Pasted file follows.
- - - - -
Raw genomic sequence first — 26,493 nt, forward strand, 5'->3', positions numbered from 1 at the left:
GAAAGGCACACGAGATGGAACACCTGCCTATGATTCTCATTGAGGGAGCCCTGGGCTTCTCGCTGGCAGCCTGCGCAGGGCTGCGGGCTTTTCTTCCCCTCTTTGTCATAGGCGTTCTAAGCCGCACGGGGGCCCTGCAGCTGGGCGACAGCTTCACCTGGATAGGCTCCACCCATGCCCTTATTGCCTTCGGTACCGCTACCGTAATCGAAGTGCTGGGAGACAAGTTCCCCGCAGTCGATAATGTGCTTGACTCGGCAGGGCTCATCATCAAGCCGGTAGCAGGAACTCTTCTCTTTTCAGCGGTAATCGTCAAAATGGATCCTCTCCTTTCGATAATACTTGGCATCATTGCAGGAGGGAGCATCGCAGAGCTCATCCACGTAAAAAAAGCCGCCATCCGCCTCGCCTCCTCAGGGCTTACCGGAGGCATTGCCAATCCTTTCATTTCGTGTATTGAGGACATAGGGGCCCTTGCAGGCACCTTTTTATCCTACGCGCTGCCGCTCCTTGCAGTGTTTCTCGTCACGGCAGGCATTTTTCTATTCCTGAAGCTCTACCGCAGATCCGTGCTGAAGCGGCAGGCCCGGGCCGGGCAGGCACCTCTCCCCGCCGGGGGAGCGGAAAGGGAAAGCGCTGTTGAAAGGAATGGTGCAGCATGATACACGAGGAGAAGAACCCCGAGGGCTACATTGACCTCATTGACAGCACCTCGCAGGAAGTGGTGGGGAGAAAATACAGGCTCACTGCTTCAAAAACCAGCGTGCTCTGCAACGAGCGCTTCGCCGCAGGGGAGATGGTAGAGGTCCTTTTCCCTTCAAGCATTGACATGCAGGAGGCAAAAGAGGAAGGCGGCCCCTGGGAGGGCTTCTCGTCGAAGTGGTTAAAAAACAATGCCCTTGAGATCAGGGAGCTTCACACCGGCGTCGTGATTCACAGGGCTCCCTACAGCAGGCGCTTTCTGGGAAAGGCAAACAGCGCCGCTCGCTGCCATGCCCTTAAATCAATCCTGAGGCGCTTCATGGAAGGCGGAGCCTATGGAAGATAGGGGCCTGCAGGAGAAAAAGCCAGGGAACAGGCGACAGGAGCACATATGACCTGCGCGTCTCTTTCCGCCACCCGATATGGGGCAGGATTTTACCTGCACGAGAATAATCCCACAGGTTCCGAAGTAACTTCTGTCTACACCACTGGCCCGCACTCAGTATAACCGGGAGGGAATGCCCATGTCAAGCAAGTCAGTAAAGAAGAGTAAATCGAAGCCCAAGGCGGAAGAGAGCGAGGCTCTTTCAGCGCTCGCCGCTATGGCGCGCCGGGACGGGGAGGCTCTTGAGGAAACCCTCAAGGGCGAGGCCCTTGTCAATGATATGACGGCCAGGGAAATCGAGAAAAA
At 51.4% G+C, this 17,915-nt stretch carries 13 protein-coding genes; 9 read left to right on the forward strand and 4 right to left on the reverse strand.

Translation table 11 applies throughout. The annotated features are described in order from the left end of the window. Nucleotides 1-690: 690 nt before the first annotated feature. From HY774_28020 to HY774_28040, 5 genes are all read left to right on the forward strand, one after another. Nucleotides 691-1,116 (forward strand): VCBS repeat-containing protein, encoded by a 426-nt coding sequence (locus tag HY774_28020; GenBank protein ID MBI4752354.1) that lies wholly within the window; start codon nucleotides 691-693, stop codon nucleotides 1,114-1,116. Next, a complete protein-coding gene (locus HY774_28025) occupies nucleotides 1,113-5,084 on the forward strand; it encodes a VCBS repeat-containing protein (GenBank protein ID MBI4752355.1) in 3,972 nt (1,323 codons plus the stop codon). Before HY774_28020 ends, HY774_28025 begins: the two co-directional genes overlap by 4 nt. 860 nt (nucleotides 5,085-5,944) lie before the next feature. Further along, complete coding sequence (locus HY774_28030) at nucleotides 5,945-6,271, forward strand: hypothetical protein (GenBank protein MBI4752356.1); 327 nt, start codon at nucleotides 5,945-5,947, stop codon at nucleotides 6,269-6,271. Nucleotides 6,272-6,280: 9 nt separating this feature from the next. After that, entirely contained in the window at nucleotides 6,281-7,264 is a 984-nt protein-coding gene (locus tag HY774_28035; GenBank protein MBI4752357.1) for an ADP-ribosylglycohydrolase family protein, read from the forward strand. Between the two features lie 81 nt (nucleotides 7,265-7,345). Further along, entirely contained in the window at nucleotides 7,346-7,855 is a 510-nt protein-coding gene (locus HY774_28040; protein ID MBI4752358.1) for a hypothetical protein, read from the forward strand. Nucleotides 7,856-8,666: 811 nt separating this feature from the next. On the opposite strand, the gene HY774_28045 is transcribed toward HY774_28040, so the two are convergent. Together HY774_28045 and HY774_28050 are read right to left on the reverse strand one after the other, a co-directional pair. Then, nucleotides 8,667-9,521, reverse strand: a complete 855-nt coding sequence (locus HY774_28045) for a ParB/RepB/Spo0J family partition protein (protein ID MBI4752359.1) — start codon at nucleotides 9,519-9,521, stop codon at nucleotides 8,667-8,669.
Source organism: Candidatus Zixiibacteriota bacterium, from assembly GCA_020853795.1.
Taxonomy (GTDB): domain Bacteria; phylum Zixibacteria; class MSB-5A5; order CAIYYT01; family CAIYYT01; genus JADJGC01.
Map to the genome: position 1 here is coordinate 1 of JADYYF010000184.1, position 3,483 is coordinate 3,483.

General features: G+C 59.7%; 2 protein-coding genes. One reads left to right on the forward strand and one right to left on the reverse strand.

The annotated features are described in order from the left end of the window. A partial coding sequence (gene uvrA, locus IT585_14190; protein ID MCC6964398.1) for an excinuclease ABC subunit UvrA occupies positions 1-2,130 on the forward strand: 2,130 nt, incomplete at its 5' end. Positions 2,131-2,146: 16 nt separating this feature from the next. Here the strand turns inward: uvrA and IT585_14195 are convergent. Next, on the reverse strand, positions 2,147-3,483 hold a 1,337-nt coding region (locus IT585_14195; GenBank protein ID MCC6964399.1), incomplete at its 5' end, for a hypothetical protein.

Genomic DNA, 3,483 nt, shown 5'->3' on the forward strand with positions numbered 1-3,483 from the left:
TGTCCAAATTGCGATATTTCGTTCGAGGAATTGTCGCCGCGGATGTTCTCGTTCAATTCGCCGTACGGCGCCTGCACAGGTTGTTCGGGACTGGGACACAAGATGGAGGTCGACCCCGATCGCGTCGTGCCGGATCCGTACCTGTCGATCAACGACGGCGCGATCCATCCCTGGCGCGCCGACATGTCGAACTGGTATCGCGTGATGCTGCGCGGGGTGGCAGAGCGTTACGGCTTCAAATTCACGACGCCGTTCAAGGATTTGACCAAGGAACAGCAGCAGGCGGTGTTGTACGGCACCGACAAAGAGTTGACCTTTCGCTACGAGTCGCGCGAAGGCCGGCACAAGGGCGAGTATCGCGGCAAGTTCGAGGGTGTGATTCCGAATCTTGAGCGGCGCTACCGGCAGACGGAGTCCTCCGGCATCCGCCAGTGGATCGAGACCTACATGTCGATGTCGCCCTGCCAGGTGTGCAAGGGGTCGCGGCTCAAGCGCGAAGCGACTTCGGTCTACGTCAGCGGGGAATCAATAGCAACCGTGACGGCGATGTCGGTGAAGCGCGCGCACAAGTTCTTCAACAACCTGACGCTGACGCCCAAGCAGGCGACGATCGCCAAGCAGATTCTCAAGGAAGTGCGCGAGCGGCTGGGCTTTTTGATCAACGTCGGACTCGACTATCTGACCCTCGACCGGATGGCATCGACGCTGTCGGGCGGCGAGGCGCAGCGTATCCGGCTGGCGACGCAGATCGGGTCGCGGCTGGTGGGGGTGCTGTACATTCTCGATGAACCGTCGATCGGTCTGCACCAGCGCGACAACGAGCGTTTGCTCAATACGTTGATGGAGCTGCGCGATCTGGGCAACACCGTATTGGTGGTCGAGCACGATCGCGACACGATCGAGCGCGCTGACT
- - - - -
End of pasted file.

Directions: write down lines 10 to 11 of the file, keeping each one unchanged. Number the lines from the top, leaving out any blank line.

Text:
Genomic DNA, 3,483 nt, shown 5'->3' on the forward strand with positions numbered 1-3,483 from the left:
TGTCCAAATTGCGATATTTCGTTCGAGGAATTGTCGCCGCGGATGTTCTCGTTCAATTCGCCGTACGGCGCCTGCACAGGTTGTTCGGGACTGGGACACAAGATGGAGGTCGACCCCGATCGCGTCGTGCCGGATCCGTACCTGTCGATCAACGACGGCGCGATCCATCCCTGGCGCGCCGACATGTCGAACTGGTATCGCGTGATGCTGCGCGGGGTGGCAGAGCGTTACGGCTTCAAATTCACGACGCCGTTCAAGGATTTGACCAAGGAACAGCAGCAGGCGGTGTTGTACGGCACCGACAAAGAGTTGACCTTTCGCTACGAGTCGCGCGAAGGCCGGCACAAGGGCGAGTATCGCGGCAAGTTCGAGGGTGTGATTCCGAATCTTGAGCGGCGCTACCGGCAGACGGAGTCCTCCGGCATCCGCCAGTGGATCGAGACCTACATGTCGATGTCGCCCTGCCAGGTGTGCAAGGGGTCGCGGCTCAAGCGCGAAGCGACTTCGGTCTACGTCAGCGGGGAATCAATAGCAACCGTGACGGCGATGTCGGTGAAGCGCGCGCACAAGTTCTTCAACAACCTGACGCTGACGCCCAAGCAGGCGACGATCGCCAAGCAGATTCTCAAGGAAGTGCGCGAGCGGCTGGGCTTTTTGATCAACGTCGGACTCGACTATCTGACCCTCGACCGGATGGCATCGACGCTGTCGGGCGGCGAGGCGCAGCGTATCCGGCTGGCGACGCAGATCGGGTCGCGGCTGGTGGGGGTGCTGTACATTCTCGATGAACCGTCGATCGGTCTGCACCAGCGCGACAACGAGCGTTTGCTCAATACGTTGATGGAGCTGCGCGATCTGGGCAACACCGTATTGGTGGTCGAGCACGATCGCGACACGATCGAGCGCGCTGACT